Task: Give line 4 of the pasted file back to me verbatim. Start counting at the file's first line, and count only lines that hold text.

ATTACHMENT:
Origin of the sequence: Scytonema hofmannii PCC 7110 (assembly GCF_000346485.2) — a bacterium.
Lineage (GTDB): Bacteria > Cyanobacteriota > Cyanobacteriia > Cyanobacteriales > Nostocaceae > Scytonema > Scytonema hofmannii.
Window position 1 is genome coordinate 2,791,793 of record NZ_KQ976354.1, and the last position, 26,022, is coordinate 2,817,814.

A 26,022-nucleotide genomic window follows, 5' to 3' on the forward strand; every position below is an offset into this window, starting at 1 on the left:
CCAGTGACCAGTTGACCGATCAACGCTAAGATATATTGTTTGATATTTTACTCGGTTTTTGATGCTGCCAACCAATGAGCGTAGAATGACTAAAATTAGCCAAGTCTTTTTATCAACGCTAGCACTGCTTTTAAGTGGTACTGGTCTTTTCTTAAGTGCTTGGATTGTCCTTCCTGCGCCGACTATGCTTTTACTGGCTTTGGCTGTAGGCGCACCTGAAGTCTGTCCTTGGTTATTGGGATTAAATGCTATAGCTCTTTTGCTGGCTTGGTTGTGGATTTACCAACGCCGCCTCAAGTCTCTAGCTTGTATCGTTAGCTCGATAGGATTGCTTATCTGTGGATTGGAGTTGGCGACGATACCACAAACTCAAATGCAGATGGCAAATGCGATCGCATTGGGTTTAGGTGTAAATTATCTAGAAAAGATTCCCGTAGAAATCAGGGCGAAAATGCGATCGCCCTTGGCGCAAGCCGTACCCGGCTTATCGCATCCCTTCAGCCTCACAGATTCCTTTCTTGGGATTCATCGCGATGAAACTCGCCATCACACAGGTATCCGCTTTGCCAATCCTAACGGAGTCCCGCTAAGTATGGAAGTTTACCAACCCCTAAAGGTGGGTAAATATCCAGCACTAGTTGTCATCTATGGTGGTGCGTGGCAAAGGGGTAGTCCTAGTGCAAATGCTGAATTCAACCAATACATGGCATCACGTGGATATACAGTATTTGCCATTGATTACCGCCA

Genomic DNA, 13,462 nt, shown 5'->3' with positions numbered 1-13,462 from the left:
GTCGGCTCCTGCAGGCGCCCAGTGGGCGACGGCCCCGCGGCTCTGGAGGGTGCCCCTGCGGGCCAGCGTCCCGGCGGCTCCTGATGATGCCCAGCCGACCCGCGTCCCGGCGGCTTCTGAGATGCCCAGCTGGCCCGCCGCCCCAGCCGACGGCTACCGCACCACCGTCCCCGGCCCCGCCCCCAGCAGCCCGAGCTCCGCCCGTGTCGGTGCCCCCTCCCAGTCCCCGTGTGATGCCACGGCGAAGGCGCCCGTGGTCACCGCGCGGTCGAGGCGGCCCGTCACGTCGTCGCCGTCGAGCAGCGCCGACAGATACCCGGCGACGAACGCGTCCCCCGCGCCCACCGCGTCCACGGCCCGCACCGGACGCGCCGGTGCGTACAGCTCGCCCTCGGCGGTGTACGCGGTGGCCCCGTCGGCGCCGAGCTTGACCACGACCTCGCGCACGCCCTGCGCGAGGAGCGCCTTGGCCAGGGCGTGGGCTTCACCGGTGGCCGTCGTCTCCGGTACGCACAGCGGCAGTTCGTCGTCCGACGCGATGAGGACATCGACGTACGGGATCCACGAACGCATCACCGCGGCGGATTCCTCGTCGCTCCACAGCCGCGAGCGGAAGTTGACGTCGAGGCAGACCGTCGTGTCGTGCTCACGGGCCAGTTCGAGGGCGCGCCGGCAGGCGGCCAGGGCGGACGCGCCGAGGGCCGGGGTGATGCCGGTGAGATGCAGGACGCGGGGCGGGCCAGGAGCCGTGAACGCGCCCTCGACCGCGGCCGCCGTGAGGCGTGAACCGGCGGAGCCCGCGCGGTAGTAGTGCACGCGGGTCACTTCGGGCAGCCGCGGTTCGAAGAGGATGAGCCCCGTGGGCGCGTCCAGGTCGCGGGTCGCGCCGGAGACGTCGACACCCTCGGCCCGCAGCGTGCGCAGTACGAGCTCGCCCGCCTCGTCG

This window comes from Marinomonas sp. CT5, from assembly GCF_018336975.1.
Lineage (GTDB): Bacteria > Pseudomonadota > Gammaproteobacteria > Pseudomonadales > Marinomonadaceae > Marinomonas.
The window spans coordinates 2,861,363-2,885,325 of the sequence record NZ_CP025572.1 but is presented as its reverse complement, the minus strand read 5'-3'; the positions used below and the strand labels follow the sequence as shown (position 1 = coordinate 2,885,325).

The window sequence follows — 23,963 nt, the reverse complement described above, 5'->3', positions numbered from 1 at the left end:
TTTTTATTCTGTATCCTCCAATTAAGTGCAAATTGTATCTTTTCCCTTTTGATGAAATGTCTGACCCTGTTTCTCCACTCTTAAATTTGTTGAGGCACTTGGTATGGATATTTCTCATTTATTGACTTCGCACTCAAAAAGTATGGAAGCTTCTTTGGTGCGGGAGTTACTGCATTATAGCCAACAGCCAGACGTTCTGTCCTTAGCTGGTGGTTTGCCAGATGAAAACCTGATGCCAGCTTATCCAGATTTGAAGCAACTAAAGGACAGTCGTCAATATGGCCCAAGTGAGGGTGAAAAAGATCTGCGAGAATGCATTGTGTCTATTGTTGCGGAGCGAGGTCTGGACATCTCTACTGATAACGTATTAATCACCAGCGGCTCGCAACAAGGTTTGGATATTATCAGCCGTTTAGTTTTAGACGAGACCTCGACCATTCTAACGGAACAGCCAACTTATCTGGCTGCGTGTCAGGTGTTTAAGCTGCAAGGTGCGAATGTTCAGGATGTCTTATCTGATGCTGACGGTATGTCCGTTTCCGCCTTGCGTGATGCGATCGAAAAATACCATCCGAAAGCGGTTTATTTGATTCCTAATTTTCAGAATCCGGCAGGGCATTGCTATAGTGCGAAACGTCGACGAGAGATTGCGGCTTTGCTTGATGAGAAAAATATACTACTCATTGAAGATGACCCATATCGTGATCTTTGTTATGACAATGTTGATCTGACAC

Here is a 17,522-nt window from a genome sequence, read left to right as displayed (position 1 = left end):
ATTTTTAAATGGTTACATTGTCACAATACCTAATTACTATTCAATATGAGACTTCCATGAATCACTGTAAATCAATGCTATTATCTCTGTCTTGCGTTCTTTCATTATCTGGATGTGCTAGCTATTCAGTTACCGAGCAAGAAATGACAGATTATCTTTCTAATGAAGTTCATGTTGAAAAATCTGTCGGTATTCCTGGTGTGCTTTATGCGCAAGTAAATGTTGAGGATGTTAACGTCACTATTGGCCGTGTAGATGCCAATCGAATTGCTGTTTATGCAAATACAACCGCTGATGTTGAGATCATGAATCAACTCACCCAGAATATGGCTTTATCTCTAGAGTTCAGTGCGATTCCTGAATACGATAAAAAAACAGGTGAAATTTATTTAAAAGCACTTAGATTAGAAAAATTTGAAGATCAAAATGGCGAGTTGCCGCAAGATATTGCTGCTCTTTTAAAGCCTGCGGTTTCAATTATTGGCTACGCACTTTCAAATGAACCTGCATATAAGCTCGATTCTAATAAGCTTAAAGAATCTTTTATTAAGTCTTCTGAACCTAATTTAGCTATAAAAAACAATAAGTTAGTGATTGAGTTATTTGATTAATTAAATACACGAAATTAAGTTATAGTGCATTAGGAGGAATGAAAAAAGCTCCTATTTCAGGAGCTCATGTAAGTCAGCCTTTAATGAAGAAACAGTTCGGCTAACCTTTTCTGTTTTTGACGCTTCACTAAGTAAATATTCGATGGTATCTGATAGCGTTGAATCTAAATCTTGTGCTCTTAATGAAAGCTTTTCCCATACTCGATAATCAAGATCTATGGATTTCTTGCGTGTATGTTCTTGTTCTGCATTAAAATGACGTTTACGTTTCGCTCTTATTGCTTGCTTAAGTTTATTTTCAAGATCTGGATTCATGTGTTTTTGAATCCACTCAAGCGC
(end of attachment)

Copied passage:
A 26,022-nucleotide genomic window follows, 5' to 3' on the forward strand; every position below is an offset into this window, starting at 1 on the left: